Friday, March 16, 2012

Retro Friday Review: Thirteen Reasons Why by Jay Asher

Retro Friday is a meme hosted by Angie of Angieville and "focuses on reviewing books from the past. This can be an old favorite, an under-the-radar book you think deserves more attention, something woefully out of print, etc." 

It's been a while since I did a Retro Friday review, and I'm not going very far back, just five years, but it's still a great slightly older book :)

Thirteen Reasons Why by Jay Asher
Publisher: Razorbill
Publication date: October 2007
Pages: 336
Source: Audiobook from Library
For: Fun

When Clay receives a mysterious package in the mail, he definitely does not expect to hear from Hannah Baker. Hannah committed suicide a few weeks ago and Clay is shocked to find a set of tapes detailing the thirteen reasons why she made that choice. Clay will have to listen to every detail on these tapes to understand what part he played and what he could have done to save her.

Things I Liked:
This was a complicated and often depressing book.  It was also not what I expected.  I thought it would be entirely about how a person was bullied and ended her life because it was too much.  It was that, but it was more.  It was about the impact our actions and words have, the choices we make and how we respond to others.  Blame and trust and how much we are willing to go outside of where we are comfortable.  The cruel things teenagers say and do as well as the kind things.  It was better than I expected, but also worse.  An interesting book for certain, one that every teen should read.  It definitely lent itself well to audio, since the book is about Clay listening to the tapes Hannah left for him.  I think the dual narrators were very well done and I felt the emotions through their voices.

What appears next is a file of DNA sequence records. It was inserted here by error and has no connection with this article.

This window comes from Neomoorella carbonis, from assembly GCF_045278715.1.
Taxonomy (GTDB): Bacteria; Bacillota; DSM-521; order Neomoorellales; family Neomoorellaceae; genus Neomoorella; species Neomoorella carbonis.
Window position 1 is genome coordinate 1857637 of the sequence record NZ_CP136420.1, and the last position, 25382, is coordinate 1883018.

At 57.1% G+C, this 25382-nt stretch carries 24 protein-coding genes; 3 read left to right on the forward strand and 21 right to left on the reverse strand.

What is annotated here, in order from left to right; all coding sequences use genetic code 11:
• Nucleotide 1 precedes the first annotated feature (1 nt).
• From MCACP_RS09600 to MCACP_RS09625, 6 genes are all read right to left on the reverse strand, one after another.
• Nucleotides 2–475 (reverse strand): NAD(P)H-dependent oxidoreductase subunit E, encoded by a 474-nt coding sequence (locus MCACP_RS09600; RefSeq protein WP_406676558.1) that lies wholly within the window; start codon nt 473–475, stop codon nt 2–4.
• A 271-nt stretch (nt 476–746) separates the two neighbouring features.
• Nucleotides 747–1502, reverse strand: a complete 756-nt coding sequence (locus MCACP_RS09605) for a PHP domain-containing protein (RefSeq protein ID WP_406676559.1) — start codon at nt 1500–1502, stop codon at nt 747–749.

Things I Didn't Like:
I was actually kind of annoyed at how heavy-handed it seemed for the first part of the book.  It was so obviously trying to teach us of the Impact Things We Say Has on Others!  Hannah repeated that over and over and I wished for a lot more subtelty.  It did get better later on, more complicated, less preachy, more realistic.  I think it is a well-done and important book for teens and adults alike, not to mention it has a lot of appeal for teens to.

Maybe a bit like before i fall by Lauren Oliver
Hate List by Jennifer Brown

s-factor: !@ 
plenty scattered throughout, no f-bombs though

mrg-factor: XX 
most of it is implied, but there are a few more descriptive parts

v-factor: -> 
not described, but there is a bit

Overall rating: **** 

How did you feel about this book?

If you buy through my Amazon linkage, I will get a very small percentage


  1. Sadly I have yet to read this book even though everyone already has. I'm glad you liked it even if the message was a bit strong.

    Thanks for the great review.

    1. Hopefully you'll get to it soon! And I think the message got more subtle the more the book progressed too.

  2. I think the heavy handedness in this one would bother me too much. :(

    1. It really is only in the first part that I thought that. The second part kind of balances it out by showing more about Hannah herself and her choices.

  3. I really liked this audio a lot and agree with you that the some parts seems heavy handed.

    1. So glad I wasn't the only one who thought some of it was a bit overwhelming :)


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